3 things to consider when deciding where to launch your career

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One of the most daunting choices you’ll have to make in your young adult life is not always what you want to do, but where you want to do it.

Bankrate recently helped college grads narrow down the best cities to launch a career, ranking the 50 largest U.S. metro areas on a slew of factors. Inland cities — like Houston and Minneapolis-St. Paul — clutched the top spots, shedding some light on the locations that are actually sizzling for recent grads.

Still, no list, ranking or Buzzfeed quiz can determine where you should start your career. Only you can decide that.

However, there are universal factors you should you keep in mind when casting your job-search net! Here’s what you should keep in mind when sending out those resumes and working that LinkedIn profile.

1. Is there career mobility?

You got a job! Great! But before you head to a town where job prospects—in general—are slim, you might want to re-consider.

A lot can happen during your first year at your first job. You might figure out that particular job just isn’t for you, or even that your degree is kind of a dud. You’re totally allowed to change your mind. I’ve said it before and I’ll say it again: Your degree shouldn’t dictate what you do.

If things don’t work out, you’ll want to have options without having to uproot your whole life. Bankrate’s analysis included employment stats on people ages 22 to 26, as well as career potential (by looking at each city’s economic growth rate and economic growth per capita).

Before you move, think about what life will look like in that city if you wanted to switch career paths, or if you just want to try a different job. Do you have options? Or are you moving to a ghost town with only one “Hiring” sign posted up on a window?

The job might be worth the move to you, regardless of limited career mobility. Or it might not. Still, it’s definitely something worth mulling over.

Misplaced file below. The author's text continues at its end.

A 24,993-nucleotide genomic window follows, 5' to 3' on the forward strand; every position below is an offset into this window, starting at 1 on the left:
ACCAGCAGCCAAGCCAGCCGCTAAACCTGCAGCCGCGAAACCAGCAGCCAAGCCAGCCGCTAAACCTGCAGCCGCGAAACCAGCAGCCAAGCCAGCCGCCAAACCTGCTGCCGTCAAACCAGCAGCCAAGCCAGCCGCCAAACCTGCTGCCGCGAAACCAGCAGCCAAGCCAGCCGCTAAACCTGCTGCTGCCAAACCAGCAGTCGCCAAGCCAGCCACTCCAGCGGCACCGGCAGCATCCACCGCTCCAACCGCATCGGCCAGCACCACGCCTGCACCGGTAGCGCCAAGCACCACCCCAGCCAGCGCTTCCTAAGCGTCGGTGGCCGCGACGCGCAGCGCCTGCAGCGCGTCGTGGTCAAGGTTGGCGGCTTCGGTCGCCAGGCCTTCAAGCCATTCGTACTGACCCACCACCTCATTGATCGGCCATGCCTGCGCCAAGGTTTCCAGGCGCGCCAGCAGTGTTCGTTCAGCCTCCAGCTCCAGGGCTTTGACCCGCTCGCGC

2. What’s the lifestyle like?

My favorite part about Bankrate’s analysis of best cities to launch a career is that it includes a lifestyle factor, because (shocking!) we aren’t robots whose sole purpose is to churn out work. Achieving a healthy work-life balance is essential to being a productive employee — and a happy human.

Since there’s only so much Netflix a person can take, Bankrate’s lifestyle factor considered each city’s bars per 1,000 residents, arts/entertainment/recreation establishments per 1,000 residents, the share of 22-26 year-olds in the population (FRIENDS!) and its Gallup-Sharecare community well-being score.

Think about what your life would look like after work or on the weekends if you moved there. Would you be bored and miserable? Your job isn’t who you are, it’s what you do. Even when you’re paying your dues as an entry-level employee, you deserve to be happy.

3. Is it affordable?

Okay, so this is a no-brainer. You need to be able to actually afford the city you’re living in if you want to be happy. Bankrate’s analysis took affordability into account when ranking its cities, and you should too!

Your job offer should be enough to live comfortably, and in general, you shouldn’t be paying more than 50 percent of your take-home pay on fixed expenses (like rent and utilities). And don’t forget about your student loans! Those costs can be crippling. Can you really be happy if you can’t afford happy hour, like, ever?

Your employer can’t expect you to excel at your new position if you’re sleeping in your car or eating off the McDonald’s dollar menu every night. Sites like PayScale and Glassdoor will help you figure out what you should be making, based on things like experience and location. If you think your salary offer isn’t fair when compared to the city’s cost of living, negotiate! Or cast your job net wider to include more affordable locations (hello, Houston!).

Now, go forth and job hunt! If you want more career tips, follow me on Facebook.

Sarah Berger

I am a journalist and penny-pinching millennial living in New York City on a budget.